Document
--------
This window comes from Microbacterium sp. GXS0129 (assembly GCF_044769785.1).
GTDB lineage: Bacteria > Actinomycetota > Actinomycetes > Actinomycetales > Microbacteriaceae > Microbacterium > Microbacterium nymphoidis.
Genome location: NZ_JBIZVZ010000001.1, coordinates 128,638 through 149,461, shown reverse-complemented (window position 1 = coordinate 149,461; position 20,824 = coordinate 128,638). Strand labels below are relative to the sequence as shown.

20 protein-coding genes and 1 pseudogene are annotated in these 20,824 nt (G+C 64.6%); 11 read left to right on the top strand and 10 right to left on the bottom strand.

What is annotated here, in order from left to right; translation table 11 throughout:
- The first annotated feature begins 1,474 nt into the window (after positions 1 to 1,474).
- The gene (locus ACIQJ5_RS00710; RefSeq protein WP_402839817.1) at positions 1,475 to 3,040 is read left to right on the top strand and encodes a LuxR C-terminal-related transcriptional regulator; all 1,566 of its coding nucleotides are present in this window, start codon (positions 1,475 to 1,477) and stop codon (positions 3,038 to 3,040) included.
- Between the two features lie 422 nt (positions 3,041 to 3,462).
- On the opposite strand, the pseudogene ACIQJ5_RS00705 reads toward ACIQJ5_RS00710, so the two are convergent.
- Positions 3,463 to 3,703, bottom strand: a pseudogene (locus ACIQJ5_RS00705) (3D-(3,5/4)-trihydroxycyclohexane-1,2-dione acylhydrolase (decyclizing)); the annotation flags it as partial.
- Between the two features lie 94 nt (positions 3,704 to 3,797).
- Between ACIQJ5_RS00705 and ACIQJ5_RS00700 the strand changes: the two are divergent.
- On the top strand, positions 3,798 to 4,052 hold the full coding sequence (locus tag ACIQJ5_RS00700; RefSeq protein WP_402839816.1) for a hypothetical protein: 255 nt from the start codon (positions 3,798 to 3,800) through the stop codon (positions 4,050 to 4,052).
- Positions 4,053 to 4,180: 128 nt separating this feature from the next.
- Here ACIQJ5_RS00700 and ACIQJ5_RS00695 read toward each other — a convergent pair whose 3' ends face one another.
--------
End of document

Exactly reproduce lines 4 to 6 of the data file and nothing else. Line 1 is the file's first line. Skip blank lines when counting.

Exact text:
20 protein-coding genes and 1 pseudogene are annotated in these 20,824 nt (G+C 64.6%); 11 read left to right on the top strand and 10 right to left on the bottom strand.

What is annotated here, in order from left to right; translation table 11 throughout:
- The first annotated feature begins 1,474 nt into the window (after positions 1 to 1,474).